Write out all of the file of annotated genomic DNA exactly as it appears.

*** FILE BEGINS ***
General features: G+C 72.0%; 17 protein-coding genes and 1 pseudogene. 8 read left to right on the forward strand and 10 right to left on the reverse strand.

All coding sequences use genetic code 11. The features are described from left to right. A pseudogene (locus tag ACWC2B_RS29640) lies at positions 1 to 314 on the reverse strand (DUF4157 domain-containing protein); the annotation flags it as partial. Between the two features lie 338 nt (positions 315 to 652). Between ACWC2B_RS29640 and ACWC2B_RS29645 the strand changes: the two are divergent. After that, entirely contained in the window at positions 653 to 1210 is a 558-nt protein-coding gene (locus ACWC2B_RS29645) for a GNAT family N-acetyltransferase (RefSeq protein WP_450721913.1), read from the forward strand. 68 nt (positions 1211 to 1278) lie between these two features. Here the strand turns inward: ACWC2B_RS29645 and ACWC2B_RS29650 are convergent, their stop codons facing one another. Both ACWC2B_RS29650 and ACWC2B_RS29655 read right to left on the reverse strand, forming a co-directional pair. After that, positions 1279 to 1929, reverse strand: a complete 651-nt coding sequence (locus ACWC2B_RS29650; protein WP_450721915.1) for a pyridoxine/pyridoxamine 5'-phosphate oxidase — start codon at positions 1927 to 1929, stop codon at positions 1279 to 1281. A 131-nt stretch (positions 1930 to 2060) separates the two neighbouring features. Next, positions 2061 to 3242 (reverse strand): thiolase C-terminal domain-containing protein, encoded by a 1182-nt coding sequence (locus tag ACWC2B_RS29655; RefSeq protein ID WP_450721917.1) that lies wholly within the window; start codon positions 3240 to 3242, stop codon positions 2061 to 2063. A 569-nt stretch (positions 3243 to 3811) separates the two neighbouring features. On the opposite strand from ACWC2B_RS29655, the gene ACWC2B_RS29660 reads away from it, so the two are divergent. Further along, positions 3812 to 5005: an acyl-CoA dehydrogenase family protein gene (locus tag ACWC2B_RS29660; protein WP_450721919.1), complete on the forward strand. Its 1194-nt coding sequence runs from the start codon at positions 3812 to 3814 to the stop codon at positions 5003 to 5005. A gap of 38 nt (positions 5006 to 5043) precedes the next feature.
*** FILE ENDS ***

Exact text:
General features: G+C 72.0%; 17 protein-coding genes and 1 pseudogene. 8 read left to right on the forward strand and 10 right to left on the reverse strand.

All coding sequences use genetic code 11. The features are described from left to right. A pseudogene (locus tag ACWC2B_RS29640) lies at positions 1 to 314 on the reverse strand (DUF4157 domain-containing protein); the annotation flags it as partial. Between the two features lie 338 nt (positions 315 to 652). Between ACWC2B_RS29640 and ACWC2B_RS29645 the strand changes: the two are divergent. After that, entirely contained in the window at positions 653 to 1210 is a 558-nt protein-coding gene (locus ACWC2B_RS29645) for a GNAT family N-acetyltransferase (RefSeq protein WP_450721913.1), read from the forward strand. 68 nt (positions 1211 to 1278) lie between these two features. Here the strand turns inward: ACWC2B_RS29645 and ACWC2B_RS29650 are convergent, their stop codons facing one another. Both ACWC2B_RS29650 and ACWC2B_RS29655 read right to left on the reverse strand, forming a co-directional pair. After that, positions 1279 to 1929, reverse strand: a complete 651-nt coding sequence (locus ACWC2B_RS29650; protein WP_450721915.1) for a pyridoxine/pyridoxamine 5'-phosphate oxidase — start codon at positions 1927 to 1929, stop codon at positions 1279 to 1281. A 131-nt stretch (positions 1930 to 2060) separates the two neighbouring features. Next, positions 2061 to 3242 (reverse strand): thiolase C-terminal domain-containing protein, encoded by a 1182-nt coding sequence (locus tag ACWC2B_RS29655; RefSeq protein ID WP_450721917.1) that lies wholly within the window; start codon positions 3240 to 3242, stop codon positions 2061 to 2063. A 569-nt stretch (positions 3243 to 3811) separates the two neighbouring features. On the opposite strand from ACWC2B_RS29655, the gene ACWC2B_RS29660 reads away from it, so the two are divergent. Further along, positions 3812 to 5005: an acyl-CoA dehydrogenase family protein gene (locus tag ACWC2B_RS29660; protein WP_450721919.1), complete on the forward strand. Its 1194-nt coding sequence runs from the start codon at positions 3812 to 3814 to the stop codon at positions 5003 to 5005. A gap of 38 nt (positions 5006 to 5043) precedes the next feature.